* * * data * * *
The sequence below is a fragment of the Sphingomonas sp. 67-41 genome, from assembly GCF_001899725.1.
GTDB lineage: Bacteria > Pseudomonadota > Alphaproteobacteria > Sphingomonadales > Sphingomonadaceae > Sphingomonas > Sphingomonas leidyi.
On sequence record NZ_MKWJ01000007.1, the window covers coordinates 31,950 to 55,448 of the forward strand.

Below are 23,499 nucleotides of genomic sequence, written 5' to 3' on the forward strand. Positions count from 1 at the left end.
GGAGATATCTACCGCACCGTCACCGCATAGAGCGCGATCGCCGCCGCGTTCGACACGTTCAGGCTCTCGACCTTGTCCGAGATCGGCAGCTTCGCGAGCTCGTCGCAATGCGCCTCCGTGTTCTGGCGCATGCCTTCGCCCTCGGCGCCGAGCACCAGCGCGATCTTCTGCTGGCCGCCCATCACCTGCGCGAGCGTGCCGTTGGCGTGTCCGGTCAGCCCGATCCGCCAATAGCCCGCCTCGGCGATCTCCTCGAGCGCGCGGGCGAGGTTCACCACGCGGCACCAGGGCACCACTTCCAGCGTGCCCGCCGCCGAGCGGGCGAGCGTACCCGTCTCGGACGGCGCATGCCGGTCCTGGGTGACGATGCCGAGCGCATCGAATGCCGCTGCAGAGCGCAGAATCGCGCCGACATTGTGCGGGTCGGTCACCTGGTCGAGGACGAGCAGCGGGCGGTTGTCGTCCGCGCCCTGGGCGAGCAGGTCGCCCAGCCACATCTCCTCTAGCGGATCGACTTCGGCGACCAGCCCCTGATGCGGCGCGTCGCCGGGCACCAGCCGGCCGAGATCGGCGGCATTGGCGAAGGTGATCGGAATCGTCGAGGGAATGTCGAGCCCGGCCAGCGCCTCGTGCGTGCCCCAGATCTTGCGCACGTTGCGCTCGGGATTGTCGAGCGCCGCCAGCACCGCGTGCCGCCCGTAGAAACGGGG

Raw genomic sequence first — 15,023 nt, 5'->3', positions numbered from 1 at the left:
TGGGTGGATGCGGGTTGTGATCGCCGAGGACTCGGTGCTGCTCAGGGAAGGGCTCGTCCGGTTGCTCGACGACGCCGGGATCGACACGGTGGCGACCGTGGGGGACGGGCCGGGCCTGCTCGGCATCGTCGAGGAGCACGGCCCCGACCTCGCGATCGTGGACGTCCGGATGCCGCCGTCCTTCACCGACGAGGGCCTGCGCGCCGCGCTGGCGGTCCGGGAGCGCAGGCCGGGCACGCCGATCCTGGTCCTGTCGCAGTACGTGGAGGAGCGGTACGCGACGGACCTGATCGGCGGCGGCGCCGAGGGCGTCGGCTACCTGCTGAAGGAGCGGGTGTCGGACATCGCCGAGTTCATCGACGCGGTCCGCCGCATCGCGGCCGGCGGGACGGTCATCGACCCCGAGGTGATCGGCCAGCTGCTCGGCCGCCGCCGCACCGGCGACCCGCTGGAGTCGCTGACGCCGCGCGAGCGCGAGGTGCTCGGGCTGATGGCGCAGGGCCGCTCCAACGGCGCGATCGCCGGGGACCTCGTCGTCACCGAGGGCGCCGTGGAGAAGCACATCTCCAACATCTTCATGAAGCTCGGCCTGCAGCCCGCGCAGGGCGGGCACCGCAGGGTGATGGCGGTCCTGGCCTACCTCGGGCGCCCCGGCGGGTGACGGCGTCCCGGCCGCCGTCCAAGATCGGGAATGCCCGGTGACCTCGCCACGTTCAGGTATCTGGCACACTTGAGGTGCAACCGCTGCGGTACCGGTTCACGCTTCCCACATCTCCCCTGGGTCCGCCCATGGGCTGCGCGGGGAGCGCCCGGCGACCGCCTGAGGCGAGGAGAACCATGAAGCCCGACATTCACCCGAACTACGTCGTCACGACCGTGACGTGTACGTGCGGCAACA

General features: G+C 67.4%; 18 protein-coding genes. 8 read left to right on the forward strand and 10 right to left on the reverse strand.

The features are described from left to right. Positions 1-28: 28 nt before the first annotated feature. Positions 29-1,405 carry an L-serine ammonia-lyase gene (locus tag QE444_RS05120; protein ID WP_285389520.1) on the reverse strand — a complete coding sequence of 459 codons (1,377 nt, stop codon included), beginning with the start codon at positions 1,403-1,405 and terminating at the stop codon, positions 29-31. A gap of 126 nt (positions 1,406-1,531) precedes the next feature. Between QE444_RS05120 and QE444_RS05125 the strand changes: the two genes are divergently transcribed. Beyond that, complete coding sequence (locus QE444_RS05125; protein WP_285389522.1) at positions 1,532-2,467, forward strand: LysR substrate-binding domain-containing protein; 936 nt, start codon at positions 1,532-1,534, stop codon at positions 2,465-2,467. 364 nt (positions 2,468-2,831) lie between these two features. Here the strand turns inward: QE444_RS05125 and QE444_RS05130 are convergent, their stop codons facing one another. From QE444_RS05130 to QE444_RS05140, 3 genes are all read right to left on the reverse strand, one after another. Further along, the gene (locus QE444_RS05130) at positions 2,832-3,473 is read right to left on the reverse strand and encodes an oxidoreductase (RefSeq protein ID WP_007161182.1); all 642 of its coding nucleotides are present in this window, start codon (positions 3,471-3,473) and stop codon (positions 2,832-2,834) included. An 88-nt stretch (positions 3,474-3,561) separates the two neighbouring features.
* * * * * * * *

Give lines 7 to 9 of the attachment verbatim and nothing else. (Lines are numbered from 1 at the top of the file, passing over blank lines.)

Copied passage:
TGGGTGGATGCGGGTTGTGATCGCCGAGGACTCGGTGCTGCTCAGGGAAGGGCTCGTCCGGTTGCTCGACGACGCCGGGATCGACACGGTGGCGACCGTGGGGGACGGGCCGGGCCTGCTCGGCATCGTCGAGGAGCACGGCCCCGACCTCGCGATCGTGGACGTCCGGATGCCGCCGTCCTTCACCGACGAGGGCCTGCGCGCCGCGCTGGCGGTCCGGGAGCGCAGGCCGGGCACGCCGATCCTGGTCCTGTCGCAGTACGTGGAGGAGCGGTACGCGACGGACCTGATCGGCGGCGGCGCCGAGGGCGTCGGCTACCTGCTGAAGGAGCGGGTGTCGGACATCGCCGAGTTCATCGACGCGGTCCGCCGCATCGCGGCCGGCGGGACGGTCATCGACCCCGAGGTGATCGGCCAGCTGCTCGGCCGCCGCCGCACCGGCGACCCGCTGGAGTCGCTGACGCCGCGCGAGCGCGAGGTGCTCGGGCTGATGGCGCAGGGCCGCTCCAACGGCGCGATCGCCGGGGACCTCGTCGTCACCGAGGGCGCCGTGGAGAAGCACATCTCCAACATCTTCATGAAGCTCGGCCTGCAGCCCGCGCAGGGCGGGCACCGCAGGGTGATGGCGGTCCTGGCCTACCTCGGGCGCCCCGGCGGGTGACGGCGTCCCGGCCGCCGTCCAAGATCGGGAATGCCCGGTGACCTCGCCACGTTCAGGTATCTGGCACACTTGAGGTGCAACCGCTGCGGTACCGGTTCACGCTTCCCACATCTCCCCTGGGTCCGCCCATGGGCTGCGCGGGGAGCGCCCGGCGACCGCCTGAGGCGAGGAGAACCATGAAGCCCGACATTCACCCGAACTACGTCGTCACGACCGTGACGTGTACGTGCGGCAACA

General features: G+C 67.4%; 18 protein-coding genes. 8 read left to right on the forward strand and 10 right to left on the reverse strand.

The features are described from left to right. Positions 1-28: 28 nt before the first annotated feature. Positions 29-1,405 carry an L-serine ammonia-lyase gene (locus tag QE444_RS05120; protein ID WP_285389520.1) on the reverse strand — a complete coding sequence of 459 codons (1,377 nt, stop codon included), beginning with the start codon at positions 1,403-1,405 and terminating at the stop codon, positions 29-31. A gap of 126 nt (positions 1,406-1,531) precedes the next feature. Between QE444_RS05120 and QE444_RS05125 the strand changes: the two genes are divergently transcribed. Beyond that, complete coding sequence (locus QE444_RS05125; protein WP_285389522.1) at positions 1,532-2,467, forward strand: LysR substrate-binding domain-containing protein; 936 nt, start codon at positions 1,532-1,534, stop codon at positions 2,465-2,467. 364 nt (positions 2,468-2,831) lie between these two features. Here the strand turns inward: QE444_RS05125 and QE444_RS05130 are convergent, their stop codons facing one another. From QE444_RS05130 to QE444_RS05140, 3 genes are all read right to left on the reverse strand, one after another. Further along, the gene (locus QE444_RS05130) at positions 2,832-3,473 is read right to left on the reverse strand and encodes an oxidoreductase (RefSeq protein ID WP_007161182.1); all 642 of its coding nucleotides are present in this window, start codon (positions 3,471-3,473) and stop codon (positions 2,832-2,834) included. An 88-nt stretch (positions 3,474-3,561) separates the two neighbouring features.